New Zealand Journal of Ecology (1987) 10: 143- 147

Energetics of South Island Kaka (Nestor meridionalis meridionalis) Feeding on the Larvae of Kanuka Longhorn Beetles (Ochrocydus huttoni)

Research Article
J. R. Beggs 1,2
P. R. Wilson 1
  1. Ecology Division, DSIR, Private Bag, Nelson, New Zealand
  2. Present address: Department of Zoology, Auckland University, Private Bag, Auckland

Kaka (Nestor meridionalis meridionalis) studied in Big Bush State Forest spent 35% of their feeding time digging out Ochrocydus huttoni larvae from live mountain beech trunks (Nothofagus solandri: var. cliffortioides).
Larvae of O. huttoni had a high energy value compared to that of other insects. The assimilation efficiency for energy of two captive kaka was 91 j: 3% when fed a diet of O. huttoni.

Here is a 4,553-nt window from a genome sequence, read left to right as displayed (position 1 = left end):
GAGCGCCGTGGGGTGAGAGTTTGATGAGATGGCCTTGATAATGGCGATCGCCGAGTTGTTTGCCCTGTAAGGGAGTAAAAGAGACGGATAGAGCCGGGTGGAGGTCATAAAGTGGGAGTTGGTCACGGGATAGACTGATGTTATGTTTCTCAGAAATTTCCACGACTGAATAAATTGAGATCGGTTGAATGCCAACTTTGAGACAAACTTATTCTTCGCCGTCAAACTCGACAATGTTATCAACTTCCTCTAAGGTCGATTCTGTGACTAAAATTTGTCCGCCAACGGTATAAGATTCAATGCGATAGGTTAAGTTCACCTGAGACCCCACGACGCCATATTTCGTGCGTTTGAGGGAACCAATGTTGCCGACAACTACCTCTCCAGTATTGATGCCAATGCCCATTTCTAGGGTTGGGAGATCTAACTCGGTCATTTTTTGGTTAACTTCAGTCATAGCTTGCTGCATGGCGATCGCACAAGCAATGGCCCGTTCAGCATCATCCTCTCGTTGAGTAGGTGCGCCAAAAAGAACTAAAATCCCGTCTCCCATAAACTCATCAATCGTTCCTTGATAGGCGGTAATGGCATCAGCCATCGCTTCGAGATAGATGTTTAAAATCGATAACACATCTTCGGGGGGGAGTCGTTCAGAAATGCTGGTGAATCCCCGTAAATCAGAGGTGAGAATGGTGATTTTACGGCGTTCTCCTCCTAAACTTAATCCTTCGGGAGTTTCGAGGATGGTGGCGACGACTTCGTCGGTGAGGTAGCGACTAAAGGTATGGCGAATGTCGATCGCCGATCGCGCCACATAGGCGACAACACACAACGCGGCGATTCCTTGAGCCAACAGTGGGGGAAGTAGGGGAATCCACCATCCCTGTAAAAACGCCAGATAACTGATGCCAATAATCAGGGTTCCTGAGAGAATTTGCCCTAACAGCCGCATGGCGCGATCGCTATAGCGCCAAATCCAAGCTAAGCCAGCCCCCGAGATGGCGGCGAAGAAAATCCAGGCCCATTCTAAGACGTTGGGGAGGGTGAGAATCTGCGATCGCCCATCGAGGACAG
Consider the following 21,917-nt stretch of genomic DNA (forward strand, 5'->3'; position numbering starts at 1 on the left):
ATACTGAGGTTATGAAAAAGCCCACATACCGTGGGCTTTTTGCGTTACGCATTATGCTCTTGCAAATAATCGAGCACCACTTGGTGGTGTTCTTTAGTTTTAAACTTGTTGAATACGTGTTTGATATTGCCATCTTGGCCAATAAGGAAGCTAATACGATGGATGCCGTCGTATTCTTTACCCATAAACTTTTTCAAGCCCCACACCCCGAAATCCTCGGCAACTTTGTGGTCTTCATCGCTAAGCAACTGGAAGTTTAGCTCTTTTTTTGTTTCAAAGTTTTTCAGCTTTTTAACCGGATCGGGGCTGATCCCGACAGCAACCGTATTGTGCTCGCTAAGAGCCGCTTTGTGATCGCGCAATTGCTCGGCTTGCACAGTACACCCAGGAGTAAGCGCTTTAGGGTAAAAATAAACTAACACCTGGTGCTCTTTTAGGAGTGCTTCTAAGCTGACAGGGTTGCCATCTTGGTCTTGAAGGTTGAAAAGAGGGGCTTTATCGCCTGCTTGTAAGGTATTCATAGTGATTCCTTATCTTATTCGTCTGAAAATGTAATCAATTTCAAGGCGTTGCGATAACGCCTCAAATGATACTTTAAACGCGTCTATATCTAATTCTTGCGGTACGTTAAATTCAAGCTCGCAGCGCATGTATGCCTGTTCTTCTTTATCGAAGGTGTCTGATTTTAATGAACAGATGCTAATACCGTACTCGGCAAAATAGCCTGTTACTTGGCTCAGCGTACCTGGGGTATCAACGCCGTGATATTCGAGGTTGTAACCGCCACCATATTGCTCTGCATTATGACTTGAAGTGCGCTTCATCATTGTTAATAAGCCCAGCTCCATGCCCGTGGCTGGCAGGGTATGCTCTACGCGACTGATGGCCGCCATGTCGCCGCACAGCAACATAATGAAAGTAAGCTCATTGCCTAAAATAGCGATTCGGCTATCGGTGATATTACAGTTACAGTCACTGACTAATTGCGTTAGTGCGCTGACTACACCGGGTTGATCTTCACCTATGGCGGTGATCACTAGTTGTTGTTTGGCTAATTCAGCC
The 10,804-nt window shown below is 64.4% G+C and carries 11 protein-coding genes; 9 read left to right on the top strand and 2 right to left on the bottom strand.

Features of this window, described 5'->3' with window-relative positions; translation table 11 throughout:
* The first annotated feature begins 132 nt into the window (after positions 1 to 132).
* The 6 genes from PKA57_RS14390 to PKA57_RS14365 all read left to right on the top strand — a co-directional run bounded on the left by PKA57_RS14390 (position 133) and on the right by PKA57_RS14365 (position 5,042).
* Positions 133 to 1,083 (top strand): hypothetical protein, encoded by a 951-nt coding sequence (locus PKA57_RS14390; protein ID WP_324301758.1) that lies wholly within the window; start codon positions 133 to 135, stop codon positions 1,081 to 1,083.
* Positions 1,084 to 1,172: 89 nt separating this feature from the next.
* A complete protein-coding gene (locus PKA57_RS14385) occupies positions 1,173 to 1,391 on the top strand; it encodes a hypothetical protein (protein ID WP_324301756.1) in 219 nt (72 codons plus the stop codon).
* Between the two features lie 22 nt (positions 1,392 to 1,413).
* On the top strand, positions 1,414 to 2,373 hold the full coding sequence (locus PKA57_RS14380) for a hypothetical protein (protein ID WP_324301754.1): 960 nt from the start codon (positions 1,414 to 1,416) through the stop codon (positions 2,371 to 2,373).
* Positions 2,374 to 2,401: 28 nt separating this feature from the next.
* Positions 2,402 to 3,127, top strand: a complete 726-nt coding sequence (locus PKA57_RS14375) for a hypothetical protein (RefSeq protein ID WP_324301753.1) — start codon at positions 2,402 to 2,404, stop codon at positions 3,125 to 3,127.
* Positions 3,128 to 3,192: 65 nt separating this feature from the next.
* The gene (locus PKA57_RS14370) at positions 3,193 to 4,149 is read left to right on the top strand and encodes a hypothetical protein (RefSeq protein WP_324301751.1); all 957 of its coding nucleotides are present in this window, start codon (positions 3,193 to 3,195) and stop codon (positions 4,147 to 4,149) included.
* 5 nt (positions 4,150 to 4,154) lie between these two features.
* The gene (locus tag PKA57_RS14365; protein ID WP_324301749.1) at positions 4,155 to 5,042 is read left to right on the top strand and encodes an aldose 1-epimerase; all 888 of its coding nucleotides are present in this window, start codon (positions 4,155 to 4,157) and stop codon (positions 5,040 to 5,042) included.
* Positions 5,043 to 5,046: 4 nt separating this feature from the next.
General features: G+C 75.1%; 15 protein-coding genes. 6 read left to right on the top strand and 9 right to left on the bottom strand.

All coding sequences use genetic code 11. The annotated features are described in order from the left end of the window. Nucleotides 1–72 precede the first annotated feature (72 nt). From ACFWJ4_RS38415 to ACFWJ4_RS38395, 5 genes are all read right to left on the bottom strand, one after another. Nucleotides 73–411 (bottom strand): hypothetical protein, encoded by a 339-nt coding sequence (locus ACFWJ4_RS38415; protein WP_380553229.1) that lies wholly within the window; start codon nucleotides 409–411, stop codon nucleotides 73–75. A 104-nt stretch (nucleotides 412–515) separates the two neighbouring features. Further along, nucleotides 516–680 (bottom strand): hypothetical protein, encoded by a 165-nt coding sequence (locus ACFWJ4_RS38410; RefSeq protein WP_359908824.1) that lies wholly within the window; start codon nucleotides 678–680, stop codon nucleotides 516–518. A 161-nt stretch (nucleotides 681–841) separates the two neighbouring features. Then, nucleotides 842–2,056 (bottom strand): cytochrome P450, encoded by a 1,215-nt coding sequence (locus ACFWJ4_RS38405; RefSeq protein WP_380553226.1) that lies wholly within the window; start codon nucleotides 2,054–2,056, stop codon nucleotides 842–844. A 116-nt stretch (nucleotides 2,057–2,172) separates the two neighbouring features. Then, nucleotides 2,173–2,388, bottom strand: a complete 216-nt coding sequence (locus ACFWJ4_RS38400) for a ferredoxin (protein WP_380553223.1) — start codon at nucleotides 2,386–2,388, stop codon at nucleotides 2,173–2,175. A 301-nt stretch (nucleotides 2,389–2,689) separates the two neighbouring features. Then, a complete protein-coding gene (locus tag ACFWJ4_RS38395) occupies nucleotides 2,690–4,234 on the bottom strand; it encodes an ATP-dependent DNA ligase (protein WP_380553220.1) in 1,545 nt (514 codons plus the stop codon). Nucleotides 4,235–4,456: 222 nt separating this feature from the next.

Using the energy intake of the aviary birds during the feeding trials, the requirement for existence metabolism at 8.5°C for 593 g kaka was about 490 kJ per day. This was consistent with estimates made using Kendeigh's allometric equations for existence metabolism.
Unless the cost of digging for O. huttoni was less than half that of flying, there would be a net loss of energy for a kaka feeding on the larvae. Kaka would need to balance their energy budget by eating other foods, the abundance of which may be currently threatened.